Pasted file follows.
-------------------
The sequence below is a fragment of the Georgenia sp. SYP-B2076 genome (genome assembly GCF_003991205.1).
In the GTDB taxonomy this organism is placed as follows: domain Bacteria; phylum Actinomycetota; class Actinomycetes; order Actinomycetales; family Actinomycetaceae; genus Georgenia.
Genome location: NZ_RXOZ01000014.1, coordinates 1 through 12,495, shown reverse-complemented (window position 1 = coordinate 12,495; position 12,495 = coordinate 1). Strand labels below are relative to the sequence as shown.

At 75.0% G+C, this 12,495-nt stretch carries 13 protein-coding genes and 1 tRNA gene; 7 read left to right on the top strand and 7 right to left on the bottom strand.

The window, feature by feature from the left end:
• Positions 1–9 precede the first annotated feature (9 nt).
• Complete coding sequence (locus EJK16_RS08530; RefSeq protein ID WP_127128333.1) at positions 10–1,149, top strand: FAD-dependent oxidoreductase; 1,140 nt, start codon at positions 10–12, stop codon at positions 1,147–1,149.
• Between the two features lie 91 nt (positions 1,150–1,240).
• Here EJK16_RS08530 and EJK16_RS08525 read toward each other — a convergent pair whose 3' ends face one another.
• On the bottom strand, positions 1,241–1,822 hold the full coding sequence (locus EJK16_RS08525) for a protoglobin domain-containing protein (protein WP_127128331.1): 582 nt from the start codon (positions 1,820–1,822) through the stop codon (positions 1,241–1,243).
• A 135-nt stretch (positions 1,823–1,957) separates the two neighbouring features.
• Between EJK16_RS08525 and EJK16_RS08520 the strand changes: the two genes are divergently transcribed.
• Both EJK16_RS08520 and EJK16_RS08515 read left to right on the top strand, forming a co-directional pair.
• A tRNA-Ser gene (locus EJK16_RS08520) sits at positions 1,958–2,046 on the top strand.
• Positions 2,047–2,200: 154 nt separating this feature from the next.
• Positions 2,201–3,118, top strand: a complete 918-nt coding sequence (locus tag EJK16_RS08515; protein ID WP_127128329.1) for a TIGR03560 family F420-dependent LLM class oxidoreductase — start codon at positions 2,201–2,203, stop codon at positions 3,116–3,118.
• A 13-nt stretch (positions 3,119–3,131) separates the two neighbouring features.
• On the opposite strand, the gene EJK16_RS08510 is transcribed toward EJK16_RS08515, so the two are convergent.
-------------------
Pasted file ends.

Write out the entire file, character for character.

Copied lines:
The sequence below is a fragment of the Georgenia sp. SYP-B2076 genome (genome assembly GCF_003991205.1).
In the GTDB taxonomy this organism is placed as follows: domain Bacteria; phylum Actinomycetota; class Actinomycetes; order Actinomycetales; family Actinomycetaceae; genus Georgenia.
Genome location: NZ_RXOZ01000014.1, coordinates 1 through 12,495, shown reverse-complemented (window position 1 = coordinate 12,495; position 12,495 = coordinate 1). Strand labels below are relative to the sequence as shown.

At 75.0% G+C, this 12,495-nt stretch carries 13 protein-coding genes and 1 tRNA gene; 7 read left to right on the top strand and 7 right to left on the bottom strand.

The window, feature by feature from the left end:
• Positions 1–9 precede the first annotated feature (9 nt).
• Complete coding sequence (locus EJK16_RS08530; RefSeq protein ID WP_127128333.1) at positions 10–1,149, top strand: FAD-dependent oxidoreductase; 1,140 nt, start codon at positions 10–12, stop codon at positions 1,147–1,149.
• Between the two features lie 91 nt (positions 1,150–1,240).
• Here EJK16_RS08530 and EJK16_RS08525 read toward each other — a convergent pair whose 3' ends face one another.
• On the bottom strand, positions 1,241–1,822 hold the full coding sequence (locus EJK16_RS08525) for a protoglobin domain-containing protein (protein WP_127128331.1): 582 nt from the start codon (positions 1,820–1,822) through the stop codon (positions 1,241–1,243).
• A 135-nt stretch (positions 1,823–1,957) separates the two neighbouring features.
• Between EJK16_RS08525 and EJK16_RS08520 the strand changes: the two genes are divergently transcribed.
• Both EJK16_RS08520 and EJK16_RS08515 read left to right on the top strand, forming a co-directional pair.
• A tRNA-Ser gene (locus EJK16_RS08520) sits at positions 1,958–2,046 on the top strand.
• Positions 2,047–2,200: 154 nt separating this feature from the next.
• Positions 2,201–3,118, top strand: a complete 918-nt coding sequence (locus tag EJK16_RS08515; protein ID WP_127128329.1) for a TIGR03560 family F420-dependent LLM class oxidoreductase — start codon at positions 2,201–2,203, stop codon at positions 3,116–3,118.
• A 13-nt stretch (positions 3,119–3,131) separates the two neighbouring features.
• On the opposite strand, the gene EJK16_RS08510 is transcribed toward EJK16_RS08515, so the two are convergent.